Ward Room
Covering Chicago's nine political influencers

For Whom the Toll Tolls

Email
|
Print

    NEWSLETTERS

    Fed-up with the latest fare increase by the Illinois State Toll Highway Authority, commuter Kevin O’Malley of Tinley Park has posted an online petition to protest the higher rates.

    In August, the authority voted to raise fares from 40 cents to 75 cents for I-PASS users, and from 80 cents to $1.50 for cash customers. Never mind that, as Ward Room has pointed out, the tollways were supposed to have been paid off by 1980. As it turned, they created suburbs that, in turn, created the need for more tollways, and they became an irresistible source of patronage for the DuPage County Republican Party.

    Here’s what O’Malley has to say about that.

    Everyday, thousands of people travel the IL tollway paying an already high fare. Now Illinois wants to increase the fair [sic] by 87%. This would put my roundtrip daily commute at $6.60. I have the fortunate benefit of expensing the majority of my toll charges. However, what about the thousands of people that do not? There are too many employed, hard working citizens that depend on the tollway to travel to their jobs on a daily basis.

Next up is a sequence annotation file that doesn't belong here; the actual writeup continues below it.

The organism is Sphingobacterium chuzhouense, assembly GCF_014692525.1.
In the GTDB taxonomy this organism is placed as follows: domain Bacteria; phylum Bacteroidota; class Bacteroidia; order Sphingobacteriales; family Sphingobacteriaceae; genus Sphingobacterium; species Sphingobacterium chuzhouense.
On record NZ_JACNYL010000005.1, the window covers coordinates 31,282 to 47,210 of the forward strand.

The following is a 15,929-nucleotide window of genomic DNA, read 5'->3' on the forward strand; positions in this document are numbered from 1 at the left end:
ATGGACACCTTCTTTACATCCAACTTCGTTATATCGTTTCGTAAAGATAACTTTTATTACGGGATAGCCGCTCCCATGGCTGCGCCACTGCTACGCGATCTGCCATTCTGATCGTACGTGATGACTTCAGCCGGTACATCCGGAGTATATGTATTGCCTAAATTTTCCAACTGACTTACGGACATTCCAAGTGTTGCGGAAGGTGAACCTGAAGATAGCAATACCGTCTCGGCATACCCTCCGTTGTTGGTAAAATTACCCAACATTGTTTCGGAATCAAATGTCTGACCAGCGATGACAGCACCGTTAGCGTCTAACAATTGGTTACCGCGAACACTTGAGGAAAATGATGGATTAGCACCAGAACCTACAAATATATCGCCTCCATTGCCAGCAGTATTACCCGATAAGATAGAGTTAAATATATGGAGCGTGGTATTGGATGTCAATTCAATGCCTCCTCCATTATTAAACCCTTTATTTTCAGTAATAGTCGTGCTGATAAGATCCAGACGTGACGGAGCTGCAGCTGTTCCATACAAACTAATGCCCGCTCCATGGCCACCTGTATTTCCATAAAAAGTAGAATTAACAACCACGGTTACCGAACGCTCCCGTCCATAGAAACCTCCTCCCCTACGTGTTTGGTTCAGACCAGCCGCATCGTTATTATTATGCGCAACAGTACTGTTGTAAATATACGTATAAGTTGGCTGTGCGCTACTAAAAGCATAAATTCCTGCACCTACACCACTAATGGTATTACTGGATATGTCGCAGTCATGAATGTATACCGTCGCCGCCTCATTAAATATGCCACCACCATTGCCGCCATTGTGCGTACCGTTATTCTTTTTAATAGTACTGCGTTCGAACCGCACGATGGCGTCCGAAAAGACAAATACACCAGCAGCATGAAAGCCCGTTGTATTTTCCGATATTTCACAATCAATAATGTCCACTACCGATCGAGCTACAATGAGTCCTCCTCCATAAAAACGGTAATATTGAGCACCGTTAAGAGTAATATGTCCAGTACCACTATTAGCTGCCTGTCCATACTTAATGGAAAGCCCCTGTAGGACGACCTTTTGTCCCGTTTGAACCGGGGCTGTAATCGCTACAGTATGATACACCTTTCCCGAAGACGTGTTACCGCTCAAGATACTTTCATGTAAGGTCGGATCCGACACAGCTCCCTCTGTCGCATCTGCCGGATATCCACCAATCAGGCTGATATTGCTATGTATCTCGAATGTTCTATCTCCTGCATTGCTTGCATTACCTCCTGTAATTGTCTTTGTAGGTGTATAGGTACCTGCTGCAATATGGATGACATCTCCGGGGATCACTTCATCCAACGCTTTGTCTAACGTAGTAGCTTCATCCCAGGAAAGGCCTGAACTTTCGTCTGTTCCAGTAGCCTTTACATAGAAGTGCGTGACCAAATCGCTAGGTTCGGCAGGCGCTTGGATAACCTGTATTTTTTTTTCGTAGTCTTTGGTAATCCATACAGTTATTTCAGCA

The CTA encourages and advertises to take public transportation because it is cheaper and greener and they will also be increasing fairs [sic]. Along with Metra fares and commuter parking increases, the daily commuter is at a disadvantage. Many commuters take highways and tollways for the benefit of improved fuel economy but now it will be offset by toll fee increases. Commuters are already dealing with the increases in fuel and now they will face a nearly doubled toll increase.
    As the state's budget continues to spiral out of control the everyday working man/woman is the one that has to pick up the bill. I ask everyone to consider how much you spend weekly, monthly, annually on toll fares. Then ask yourself if all those tolls are necessary.

    With this toll increase, suburbanites such as O’Malley are finally facing the same financial calculation city-dwellers have faced forever. They are realizing it’s cheaper to take public transportation than to drive.

    If enough of them make that choice, maybe we won’t need tollways anymore. 

    Buy this book! Ward Room blogger Edward McClelland's book, Young Mr. Obama: Chicago and the Making of a Black President , is available Amazon. Young Mr. Obama includes reporting on President Obama's earliest days in the Windy City, covering how a presumptuous young man transformed himself into presidential material. Buy it now!